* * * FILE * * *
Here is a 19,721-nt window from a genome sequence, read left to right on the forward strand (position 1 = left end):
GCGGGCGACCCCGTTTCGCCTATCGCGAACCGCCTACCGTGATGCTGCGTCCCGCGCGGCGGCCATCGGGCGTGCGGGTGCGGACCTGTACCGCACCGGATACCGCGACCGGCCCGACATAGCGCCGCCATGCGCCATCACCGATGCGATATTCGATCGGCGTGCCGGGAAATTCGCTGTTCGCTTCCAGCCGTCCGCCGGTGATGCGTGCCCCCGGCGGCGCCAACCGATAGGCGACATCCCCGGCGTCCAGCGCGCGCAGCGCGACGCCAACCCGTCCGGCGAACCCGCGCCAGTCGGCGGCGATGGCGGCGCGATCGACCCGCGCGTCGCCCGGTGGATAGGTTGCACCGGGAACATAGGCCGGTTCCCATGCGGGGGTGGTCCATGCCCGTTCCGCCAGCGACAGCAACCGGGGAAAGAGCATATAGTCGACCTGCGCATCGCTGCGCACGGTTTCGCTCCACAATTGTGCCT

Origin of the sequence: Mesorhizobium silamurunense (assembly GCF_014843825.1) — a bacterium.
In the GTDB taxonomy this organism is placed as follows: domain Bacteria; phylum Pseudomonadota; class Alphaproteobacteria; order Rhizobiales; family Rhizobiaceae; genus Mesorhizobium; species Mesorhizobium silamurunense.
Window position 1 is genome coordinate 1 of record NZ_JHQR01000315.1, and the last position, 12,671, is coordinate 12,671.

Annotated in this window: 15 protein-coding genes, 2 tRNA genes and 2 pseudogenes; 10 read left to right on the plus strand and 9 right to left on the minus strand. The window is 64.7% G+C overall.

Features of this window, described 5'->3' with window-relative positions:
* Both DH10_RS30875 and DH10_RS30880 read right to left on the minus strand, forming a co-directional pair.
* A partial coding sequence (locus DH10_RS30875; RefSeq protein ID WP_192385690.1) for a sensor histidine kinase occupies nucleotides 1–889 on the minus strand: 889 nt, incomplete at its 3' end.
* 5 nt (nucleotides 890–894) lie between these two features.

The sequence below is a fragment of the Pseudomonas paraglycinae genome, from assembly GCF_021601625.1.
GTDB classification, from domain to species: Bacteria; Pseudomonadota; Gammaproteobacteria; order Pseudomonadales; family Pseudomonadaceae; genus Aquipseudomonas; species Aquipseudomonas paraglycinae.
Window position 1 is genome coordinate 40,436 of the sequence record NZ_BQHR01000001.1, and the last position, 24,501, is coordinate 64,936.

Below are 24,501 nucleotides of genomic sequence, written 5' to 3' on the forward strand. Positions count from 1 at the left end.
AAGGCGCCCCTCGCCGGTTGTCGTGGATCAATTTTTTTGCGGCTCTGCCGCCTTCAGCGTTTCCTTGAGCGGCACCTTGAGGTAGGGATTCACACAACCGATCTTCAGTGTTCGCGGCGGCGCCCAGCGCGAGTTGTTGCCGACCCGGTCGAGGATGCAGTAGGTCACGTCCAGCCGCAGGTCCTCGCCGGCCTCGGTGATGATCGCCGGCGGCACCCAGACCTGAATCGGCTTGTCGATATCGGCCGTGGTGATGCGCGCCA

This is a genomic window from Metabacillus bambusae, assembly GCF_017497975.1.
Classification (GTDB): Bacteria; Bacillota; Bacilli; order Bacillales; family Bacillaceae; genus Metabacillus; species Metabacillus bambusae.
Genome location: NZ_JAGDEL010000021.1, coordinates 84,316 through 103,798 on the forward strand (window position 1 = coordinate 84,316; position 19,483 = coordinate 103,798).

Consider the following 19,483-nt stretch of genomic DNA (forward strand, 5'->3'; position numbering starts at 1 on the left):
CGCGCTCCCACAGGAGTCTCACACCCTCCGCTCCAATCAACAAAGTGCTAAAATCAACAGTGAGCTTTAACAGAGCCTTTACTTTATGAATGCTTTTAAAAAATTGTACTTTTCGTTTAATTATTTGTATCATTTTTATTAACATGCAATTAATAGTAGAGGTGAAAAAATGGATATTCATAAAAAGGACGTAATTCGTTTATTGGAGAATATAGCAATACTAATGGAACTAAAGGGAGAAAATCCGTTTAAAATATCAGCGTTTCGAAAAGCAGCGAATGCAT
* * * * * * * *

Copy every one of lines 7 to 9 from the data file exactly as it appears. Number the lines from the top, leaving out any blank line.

Features of this window, described 5'->3' with window-relative positions:
* Both DH10_RS30875 and DH10_RS30880 read right to left on the minus strand, forming a co-directional pair.
* A partial coding sequence (locus DH10_RS30875; RefSeq protein ID WP_192385690.1) for a sensor histidine kinase occupies nucleotides 1–889 on the minus strand: 889 nt, incomplete at its 3' end.